Proprioceptive Impairment Has A Significant Impact

3164 words, 13 pages

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COURSE NAME: Neuro-musculoskeletal

Proprioceptive impairment has a significant impact on rehabilitation outcome – discuss

The term ‘rehabilitate’ means to make someone ‘able’ (Allen, 2002). The outcome of rehabilitation is to help a person achieve the highest level of function, independence and quality of life (Edwards, 2002). However, the process of rehabilitation is much individualised and its structure will often depend on the source of the pathology and the presence of co-morbidities; this will also affect the extent and duration needed for patients to achieve their highest level of functioning. One example of a deficit that is considered to hinder the prognosis of rehabilitation, subsequently impacting... View More »

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Even when muscle power and intellect remain intact, impaired proprioception can cause undefeatable problems in the struggle to regain independence. The underlying pathology will affect rehabilitation and the treatment required. For example, proprioceptive loss resulting from a sprain and thus torn proprioceptive ligaments and tendons, would lead a localised, discrete area of damage to focus rehabilitation on, leaving the nervous system intact. However, a stroke will cause damage to the overall functioning of the nervous system, lending itself to additional problems such as neglect, paralysis and weakness (Carr & Shepherd, 2003). In this instance, a proprioceptive impairment would affect multiple areas of functioning including marked muscular un-coordination and impaired purposeful movements like walking, reaching and even overall balance. Rehabilitation of a stroke patient may therefore be of a longer duration with the likelihood of an impaired functional recovery compared to that of a sprain injury.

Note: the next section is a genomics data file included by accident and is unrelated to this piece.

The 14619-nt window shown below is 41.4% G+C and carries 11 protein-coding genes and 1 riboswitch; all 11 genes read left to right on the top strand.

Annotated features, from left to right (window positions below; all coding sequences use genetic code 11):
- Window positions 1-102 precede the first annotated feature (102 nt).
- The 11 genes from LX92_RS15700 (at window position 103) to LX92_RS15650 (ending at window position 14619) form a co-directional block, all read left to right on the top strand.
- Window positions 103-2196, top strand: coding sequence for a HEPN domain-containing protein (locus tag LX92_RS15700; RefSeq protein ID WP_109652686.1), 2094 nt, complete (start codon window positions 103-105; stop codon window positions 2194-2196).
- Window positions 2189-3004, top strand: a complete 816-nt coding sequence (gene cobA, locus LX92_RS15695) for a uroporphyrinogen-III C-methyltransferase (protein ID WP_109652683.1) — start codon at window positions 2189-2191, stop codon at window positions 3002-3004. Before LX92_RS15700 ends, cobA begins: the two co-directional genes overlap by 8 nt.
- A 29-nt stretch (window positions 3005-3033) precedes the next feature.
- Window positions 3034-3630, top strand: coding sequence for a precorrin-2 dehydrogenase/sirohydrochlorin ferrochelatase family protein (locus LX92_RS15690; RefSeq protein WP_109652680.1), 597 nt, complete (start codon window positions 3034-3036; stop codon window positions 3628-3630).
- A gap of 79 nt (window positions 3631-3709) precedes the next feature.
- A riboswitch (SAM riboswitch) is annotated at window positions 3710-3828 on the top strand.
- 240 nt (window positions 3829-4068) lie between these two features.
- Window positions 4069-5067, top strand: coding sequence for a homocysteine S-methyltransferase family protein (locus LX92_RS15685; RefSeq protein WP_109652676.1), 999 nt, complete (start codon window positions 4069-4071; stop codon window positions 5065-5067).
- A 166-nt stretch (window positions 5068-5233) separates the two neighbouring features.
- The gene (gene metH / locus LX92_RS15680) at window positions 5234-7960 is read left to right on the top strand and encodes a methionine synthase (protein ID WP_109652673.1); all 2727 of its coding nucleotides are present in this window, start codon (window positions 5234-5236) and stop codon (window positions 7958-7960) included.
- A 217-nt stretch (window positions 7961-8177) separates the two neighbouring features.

Part of the rehabilitation process is to re-educate patient’s to correctly execute a functional motor task. However, loss of proprioception leads to impaired motor control and the learning of new motor skills (Petty & Moore, 2004). Motor control requires the interaction of both feedforward (anticipatory corrections) and feedback (mechanoreceptor input) mechanisms (Stillman, 2002). The function of proprioceptive feedback is to scale the magnitude of feed-forward motor commands, ensuring they are appropriate for the task (Cohen, 1999). For example, during a reach and grasp ...

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